‘Hamilton’ brings revolution to Chicago

%E2%80%9CHamilton%E2%80%9D+begins+its+national+tour+to+Chicago%E2%80%99s+PrivateBank+Theatre%2C+18+W.+Monroe+St.%2C+Sept.+27.
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‘Hamilton’ brings revolution to Chicago

“Hamilton” begins its national tour to Chicago’s PrivateBank Theatre, 18 W. Monroe St., Sept. 27.

“Hamilton” begins its national tour to Chicago’s PrivateBank Theatre, 18 W. Monroe St., Sept. 27.

Jason Davis

“Hamilton” begins its national tour to Chicago’s PrivateBank Theatre, 18 W. Monroe St., Sept. 27.

Jason Davis

Jason Davis

“Hamilton” begins its national tour to Chicago’s PrivateBank Theatre, 18 W. Monroe St., Sept. 27.

By Arts & Culture Editor

Chicago theater fans “will not throw away their shot” when the groundbreaking blockbuster musical “Hamilton” starts its national tour in the Windy City Sept. 27 at the PrivateBank Theatre, 18 W. Monroe St.

“Hamilton” tells the story of “The 10 Dollar Founding Father” Alexander Hamilton. Written by and starring Lin-Manuel Miranda on Broadway, the show has racked up various accolades since its Broadway debut July 13, 2015. 

“Hamilton” won a 2016 Grammy for its cast recording, a 2016 Pulitzer Prize in Drama and a record 16 Tony Award nominations, the most nominations to go to any single musical in history, surpassing “The Producers” and “Billy Elliot.”

Pre-sale tickets for the Chicago performances have already sold out. The show’s producer, Jeffrey Seller, divulged in a recent New York Times profile that “Hamilton” rakes in more than $500,000 weekly on Broadway—a staggering profit for a modern musical.

Ashton Byrum, an assistant professor in the Theatre Department and coordinator of Columbia’s Musical Theatre program, said it is not surprising that the show is a hit, especially among younger fans.

“It is sold out for a reason,” Byrum said. “To [get inspiration] from an old white guy on the $10 bill and make it look like America today—it’s easier to identify with when you see yourself [working] on stage.”

Hamilton has also made headlines for its unique take on history. Miranda’s diverse cast and use of hip-hop-inspired music for a show about the nation’s Founding Fathers has inspired a new generation of musical theater fans. 

Miranda previously won recognition in 2008 with his Tony-winning musical “In The Heights.” As a 36-year-old Puerto Rican rapper from New York, Miranda has inspired theater fans to follow in his footsteps even more with the success of “Hamilton,” Byrum said.

“Every student who talks to me about this [musical] asks, ‘How do I become him?’” Byrum said. “It’s so inspiring for them and exciting for us because there’s this whole new generation [of people] who find a place in musical theater.”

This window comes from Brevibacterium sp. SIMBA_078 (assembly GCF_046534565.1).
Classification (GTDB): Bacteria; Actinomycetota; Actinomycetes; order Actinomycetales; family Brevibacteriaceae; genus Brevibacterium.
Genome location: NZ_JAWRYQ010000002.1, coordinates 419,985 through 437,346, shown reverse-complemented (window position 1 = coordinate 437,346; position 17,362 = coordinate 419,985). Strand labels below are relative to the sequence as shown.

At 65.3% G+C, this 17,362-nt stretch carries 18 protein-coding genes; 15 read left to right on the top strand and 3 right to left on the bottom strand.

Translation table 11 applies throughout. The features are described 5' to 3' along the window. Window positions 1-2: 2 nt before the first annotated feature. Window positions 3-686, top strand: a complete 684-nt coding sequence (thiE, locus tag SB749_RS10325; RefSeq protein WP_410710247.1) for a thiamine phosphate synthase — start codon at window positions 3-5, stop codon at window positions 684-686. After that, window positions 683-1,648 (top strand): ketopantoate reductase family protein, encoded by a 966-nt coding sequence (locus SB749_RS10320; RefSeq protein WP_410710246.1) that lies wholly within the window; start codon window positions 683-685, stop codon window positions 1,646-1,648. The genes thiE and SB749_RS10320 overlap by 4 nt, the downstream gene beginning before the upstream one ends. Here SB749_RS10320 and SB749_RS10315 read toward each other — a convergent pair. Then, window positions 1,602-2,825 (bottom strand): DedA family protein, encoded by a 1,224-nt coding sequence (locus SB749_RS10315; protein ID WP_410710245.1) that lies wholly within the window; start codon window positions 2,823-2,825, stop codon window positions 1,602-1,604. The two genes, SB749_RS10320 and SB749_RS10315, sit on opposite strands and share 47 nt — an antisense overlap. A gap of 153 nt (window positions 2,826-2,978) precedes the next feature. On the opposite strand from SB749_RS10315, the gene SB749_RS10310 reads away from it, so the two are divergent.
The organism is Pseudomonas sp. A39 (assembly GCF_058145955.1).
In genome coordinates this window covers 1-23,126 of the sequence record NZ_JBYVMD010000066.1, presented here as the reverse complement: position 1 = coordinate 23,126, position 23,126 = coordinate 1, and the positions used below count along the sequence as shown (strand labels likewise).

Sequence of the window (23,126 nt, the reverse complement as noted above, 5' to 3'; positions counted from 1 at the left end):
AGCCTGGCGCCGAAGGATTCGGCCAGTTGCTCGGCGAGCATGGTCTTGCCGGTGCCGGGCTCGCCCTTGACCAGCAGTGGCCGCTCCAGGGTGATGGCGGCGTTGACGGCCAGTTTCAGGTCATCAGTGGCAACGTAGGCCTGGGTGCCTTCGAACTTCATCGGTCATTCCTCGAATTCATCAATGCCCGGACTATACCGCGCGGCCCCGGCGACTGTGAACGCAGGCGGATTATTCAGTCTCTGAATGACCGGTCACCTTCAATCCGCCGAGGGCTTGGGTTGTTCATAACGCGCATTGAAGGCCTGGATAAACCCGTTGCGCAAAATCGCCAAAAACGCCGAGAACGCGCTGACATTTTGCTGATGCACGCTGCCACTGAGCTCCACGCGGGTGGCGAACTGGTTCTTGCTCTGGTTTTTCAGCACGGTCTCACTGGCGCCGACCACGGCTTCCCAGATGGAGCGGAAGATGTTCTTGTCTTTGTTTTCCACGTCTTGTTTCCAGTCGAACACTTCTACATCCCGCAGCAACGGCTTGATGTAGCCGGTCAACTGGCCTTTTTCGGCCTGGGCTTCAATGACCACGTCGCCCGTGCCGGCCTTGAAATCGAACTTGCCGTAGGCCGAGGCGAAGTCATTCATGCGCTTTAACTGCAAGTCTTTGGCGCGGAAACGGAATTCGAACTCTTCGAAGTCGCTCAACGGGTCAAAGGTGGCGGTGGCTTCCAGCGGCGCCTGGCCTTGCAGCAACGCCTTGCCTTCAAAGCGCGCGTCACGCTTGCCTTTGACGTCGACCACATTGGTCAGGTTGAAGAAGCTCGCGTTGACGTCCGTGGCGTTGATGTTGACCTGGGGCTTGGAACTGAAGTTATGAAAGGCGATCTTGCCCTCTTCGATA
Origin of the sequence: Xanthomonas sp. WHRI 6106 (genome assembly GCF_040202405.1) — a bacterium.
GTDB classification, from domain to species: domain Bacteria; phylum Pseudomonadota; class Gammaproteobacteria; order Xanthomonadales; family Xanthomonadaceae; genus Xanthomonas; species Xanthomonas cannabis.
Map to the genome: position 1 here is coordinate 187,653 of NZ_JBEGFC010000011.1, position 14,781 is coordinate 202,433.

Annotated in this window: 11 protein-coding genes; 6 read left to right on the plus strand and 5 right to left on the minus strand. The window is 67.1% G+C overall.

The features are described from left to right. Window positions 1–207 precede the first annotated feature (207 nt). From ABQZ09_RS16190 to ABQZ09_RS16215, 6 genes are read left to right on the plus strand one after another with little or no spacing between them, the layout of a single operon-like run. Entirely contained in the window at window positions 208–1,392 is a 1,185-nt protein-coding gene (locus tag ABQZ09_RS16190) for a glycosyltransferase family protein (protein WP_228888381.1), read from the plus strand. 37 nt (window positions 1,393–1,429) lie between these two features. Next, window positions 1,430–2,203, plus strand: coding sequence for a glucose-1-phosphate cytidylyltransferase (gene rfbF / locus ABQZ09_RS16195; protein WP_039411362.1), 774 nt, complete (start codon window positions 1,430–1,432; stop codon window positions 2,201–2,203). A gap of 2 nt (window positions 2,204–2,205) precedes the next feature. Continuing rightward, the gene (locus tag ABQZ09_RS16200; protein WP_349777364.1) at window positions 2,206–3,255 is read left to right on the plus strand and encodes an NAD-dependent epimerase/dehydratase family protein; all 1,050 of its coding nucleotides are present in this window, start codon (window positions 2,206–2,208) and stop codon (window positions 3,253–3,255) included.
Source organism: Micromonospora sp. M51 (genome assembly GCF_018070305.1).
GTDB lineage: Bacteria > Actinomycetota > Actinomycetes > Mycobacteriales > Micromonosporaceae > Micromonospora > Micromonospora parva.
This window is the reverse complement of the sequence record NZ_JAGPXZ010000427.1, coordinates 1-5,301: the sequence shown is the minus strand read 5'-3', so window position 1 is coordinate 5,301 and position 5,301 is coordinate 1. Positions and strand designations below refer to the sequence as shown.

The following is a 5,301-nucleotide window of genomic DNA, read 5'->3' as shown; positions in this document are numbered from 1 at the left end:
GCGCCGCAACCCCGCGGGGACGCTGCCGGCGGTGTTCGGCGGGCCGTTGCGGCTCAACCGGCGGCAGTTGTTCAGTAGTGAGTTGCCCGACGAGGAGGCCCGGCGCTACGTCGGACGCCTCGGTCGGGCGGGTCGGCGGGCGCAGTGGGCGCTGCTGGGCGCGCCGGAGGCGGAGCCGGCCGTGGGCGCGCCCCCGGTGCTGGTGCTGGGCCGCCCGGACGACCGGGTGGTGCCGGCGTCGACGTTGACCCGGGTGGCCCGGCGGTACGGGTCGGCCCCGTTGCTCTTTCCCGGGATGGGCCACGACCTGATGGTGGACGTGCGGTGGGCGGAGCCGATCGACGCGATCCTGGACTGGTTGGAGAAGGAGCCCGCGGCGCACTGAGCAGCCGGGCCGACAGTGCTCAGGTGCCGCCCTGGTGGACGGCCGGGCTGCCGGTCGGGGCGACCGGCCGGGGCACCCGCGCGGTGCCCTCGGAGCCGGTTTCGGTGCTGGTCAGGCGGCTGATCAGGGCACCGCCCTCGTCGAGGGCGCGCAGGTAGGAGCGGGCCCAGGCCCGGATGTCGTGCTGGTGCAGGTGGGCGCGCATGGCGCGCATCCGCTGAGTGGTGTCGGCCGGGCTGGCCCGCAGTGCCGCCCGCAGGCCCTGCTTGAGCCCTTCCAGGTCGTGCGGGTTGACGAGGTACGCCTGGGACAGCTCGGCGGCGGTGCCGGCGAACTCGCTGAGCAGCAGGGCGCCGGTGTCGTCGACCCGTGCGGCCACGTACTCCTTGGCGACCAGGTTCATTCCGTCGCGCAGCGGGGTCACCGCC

“Hamilton-mania,” as many have called the widespread obsession with the musical, is not limited to the stage. The show’s cast album has attracted fans who may not usually listen to musicals, said Khalehla Rixon, who hosts “Hamilton The Podcast” with fellow fan Brittani Nichols. The Los Angeles-based duo focuses on a specific song from the musical’s album in each episode, Rixon said.

“I was talking about ‘Hamilton’ to anyone who would listen to me, and a lot of those people were getting annoyed because they weren’t as obsessed with it as I was, except for Brittani,” Rixon said. “We started having these text conversations about ‘Hamilton.’ One day, I texted her, ‘Why isn’t there a podcast about ‘Hamilton?’ And we pretty much went from there.” 

Nichols said the show has a wide appeal because of its distinct style of blending old-school hip-hop and show tunes.

“There’s a song for everyone, whether you’re into pop music or hip-hop—it’s all there,” Nichols said. “A lot of people take for granted how wide of an audience [hip-hop] has, and that was a big draw for any person to hear an album with really good rap music.”

Grace Schwartzenberger, a Second City box office employee who purchased a ticket for the upcoming Chicago performance as part of a group of 19 other fans, the only way tickets for the show were pre-sold, said she thinks the show’s broad appeal will positively affect the theater community for years to come due to its crossover appeal and diverse casting choices. 

“A lot of people don’t make those bold choices because they’re sitting on a history of plays done a certain way,” Schwartzenberger said. “The fact that this play has helped change that and the amount of success it’s had is really going to make people more comfortable doing shows like this in the future.”

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